Types of Tax Fraud Cases


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Underpayment Fraud

The IRS Whistleblower Rewards Program applies to any tax underpayment, whether the result of fraud, reckless disregard, innocent mistake, or some other level of intent. Thus a tax underpayment can arise from any issue that results in the payment of less tax than would otherwise be due if the taxpayer had computed its tax properly. Therefore a whistleblower does not have to be aware of a fraud in order to seek a reward.

Sophisticated taxpayers often take overly aggressive positions on their tax returns. They do so in the hope that their tax position will not be challenged by the IRS. Even though these overaggressive positions may not be fraudulent, they often relate to very large tax issues, which, when identified by the IRS, can lead to substantial recoveries by the IRS. Such whistleblower claims are entirely appropriate IRS Tax Whistleblower Law usage.

The IRS has identified many issues that commonly result in underpayments. Some of these issues are the result of fraud that the IRS may prosecute criminally. But more often the IRS pursue tax underpayment cases civilly. This is often due to the highly complicated, technical nature of the tax schemes used to avoid the payment of taxes, making it hard for the IRS to establish that the taxpayer “intentionally” underreported its taxes. Nonetheless, criminal tax schemes are also pervasive.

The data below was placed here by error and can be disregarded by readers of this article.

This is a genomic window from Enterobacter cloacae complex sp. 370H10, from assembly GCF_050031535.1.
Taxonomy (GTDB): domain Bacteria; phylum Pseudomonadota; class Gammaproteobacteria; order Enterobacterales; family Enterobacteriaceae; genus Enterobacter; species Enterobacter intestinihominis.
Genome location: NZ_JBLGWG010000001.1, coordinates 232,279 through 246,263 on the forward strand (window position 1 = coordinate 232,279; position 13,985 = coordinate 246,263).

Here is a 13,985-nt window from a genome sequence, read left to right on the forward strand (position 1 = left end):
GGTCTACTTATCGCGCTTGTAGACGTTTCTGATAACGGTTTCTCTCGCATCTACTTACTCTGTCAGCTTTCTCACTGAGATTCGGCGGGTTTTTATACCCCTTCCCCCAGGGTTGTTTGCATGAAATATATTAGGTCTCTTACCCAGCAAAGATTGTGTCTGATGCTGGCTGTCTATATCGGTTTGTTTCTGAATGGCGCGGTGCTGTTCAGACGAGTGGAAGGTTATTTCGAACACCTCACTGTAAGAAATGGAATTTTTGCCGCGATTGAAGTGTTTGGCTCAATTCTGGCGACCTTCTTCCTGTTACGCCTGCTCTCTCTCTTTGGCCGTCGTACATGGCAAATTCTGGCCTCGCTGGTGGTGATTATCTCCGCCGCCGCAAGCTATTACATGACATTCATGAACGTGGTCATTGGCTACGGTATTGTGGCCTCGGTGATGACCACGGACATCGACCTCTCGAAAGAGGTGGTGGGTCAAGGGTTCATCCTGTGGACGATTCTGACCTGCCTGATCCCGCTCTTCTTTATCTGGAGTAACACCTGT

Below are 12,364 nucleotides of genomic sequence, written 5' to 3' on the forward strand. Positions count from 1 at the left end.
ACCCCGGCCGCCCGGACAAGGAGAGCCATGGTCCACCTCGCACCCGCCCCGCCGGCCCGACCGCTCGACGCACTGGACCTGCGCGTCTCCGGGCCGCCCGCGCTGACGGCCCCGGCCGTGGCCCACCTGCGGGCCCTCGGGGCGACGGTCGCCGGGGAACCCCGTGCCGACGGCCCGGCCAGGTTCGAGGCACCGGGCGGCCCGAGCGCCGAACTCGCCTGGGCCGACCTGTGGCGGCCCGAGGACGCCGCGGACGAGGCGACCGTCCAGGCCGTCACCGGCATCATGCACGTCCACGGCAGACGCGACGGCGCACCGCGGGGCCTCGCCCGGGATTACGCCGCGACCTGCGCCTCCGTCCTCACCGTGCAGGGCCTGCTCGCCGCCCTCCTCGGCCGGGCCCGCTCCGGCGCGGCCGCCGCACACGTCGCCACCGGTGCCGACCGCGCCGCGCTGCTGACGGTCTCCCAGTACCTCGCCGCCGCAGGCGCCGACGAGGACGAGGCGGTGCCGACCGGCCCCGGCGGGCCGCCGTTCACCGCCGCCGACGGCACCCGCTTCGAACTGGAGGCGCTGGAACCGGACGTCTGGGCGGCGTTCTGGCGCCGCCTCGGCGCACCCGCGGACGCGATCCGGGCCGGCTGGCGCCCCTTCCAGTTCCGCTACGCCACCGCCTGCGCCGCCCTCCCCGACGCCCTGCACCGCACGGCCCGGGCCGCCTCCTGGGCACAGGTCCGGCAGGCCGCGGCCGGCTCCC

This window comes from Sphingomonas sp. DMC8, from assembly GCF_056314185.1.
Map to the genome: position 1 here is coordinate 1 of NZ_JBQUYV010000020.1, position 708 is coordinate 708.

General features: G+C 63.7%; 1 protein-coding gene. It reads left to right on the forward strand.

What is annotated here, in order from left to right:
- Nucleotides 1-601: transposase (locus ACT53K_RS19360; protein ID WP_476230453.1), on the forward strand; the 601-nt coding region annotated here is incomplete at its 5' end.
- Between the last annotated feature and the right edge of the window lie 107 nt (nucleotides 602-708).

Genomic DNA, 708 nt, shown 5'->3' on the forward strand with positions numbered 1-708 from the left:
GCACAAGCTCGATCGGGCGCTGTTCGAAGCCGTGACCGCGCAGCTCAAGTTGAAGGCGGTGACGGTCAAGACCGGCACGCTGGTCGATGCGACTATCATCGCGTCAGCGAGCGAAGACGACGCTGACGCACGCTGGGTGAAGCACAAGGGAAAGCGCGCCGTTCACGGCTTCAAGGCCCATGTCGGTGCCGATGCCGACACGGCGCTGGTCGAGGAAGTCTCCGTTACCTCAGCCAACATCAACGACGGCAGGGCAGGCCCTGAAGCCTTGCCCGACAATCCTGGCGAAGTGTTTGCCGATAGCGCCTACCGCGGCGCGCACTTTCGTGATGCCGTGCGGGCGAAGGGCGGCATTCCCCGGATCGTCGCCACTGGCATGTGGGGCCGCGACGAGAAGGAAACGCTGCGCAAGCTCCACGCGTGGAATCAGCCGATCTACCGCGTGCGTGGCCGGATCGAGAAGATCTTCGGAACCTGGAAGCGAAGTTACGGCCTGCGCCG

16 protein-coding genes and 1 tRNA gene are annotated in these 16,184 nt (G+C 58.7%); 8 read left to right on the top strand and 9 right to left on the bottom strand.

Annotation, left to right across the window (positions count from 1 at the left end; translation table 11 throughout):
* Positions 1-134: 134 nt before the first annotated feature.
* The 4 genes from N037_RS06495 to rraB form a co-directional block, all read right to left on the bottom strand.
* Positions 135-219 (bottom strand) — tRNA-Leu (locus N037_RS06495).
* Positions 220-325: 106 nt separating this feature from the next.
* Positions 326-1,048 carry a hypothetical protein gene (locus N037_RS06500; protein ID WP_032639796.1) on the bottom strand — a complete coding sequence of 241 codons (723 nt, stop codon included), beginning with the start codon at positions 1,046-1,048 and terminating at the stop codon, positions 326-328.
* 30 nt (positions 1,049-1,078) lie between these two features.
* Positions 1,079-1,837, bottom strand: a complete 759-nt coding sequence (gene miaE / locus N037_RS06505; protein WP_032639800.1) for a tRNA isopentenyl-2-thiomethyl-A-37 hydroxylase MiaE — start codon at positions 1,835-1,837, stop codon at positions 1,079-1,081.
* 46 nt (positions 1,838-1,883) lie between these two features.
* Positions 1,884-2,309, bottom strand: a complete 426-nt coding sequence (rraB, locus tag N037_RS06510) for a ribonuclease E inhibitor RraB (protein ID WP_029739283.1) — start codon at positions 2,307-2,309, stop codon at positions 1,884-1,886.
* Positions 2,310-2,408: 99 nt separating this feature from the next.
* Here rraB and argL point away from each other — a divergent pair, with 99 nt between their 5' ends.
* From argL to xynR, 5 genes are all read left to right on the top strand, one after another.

The IRS has identified numerous common schemes for those among the public that are interested in reporting tax underpayments. Below is a partial listing of those schemes identified by the IRS. If you are aware of any of these schemes, you should consider reporting them through the Tax Whistleblower Program:

Foreign Earnings Repatriation

Other offshore tax haven abuses exist, such as:

  • Undisclosed Third Party Transactions
  • Shifting or Siphoning Pre-Tax Income Offshore
  • Lending Money to a Parent Company by Offshore Subsidiaries
  • Relocating Intellectual Property Offshore & Then Charging a U.S. Division Royalty Payments
  • The Use of Special Purpose Entities (i.e. Structuring of Financial Instruments that Enable Profits to Either Be Moved Overseas or Onto Another Accounting Category Where They Will Not Be Taxed)

Abusive Tax Shelters

Abusive tax shelters are transactions designed for the purpose of lowering tax liabilities but otherwise having no economic value. The IRS publishes a list of abusive tax shelters to place taxpayers on notice that the IRS will oppose the tax benefits that have been claimed as a result of these transactions. Thus, if you have information about a tax shelter transaction of a type that has previously been identified by the IRS as abusive, you should consider submitting a tax whistleblower claim. You should also consult with an experienced tax whistleblower attorney if you believe that you have evidence of an abusive tax shelter that has not been previously identified by the IRS.

A partial listing of those transactions identified by the IRS as abusive tax shelters is as follows: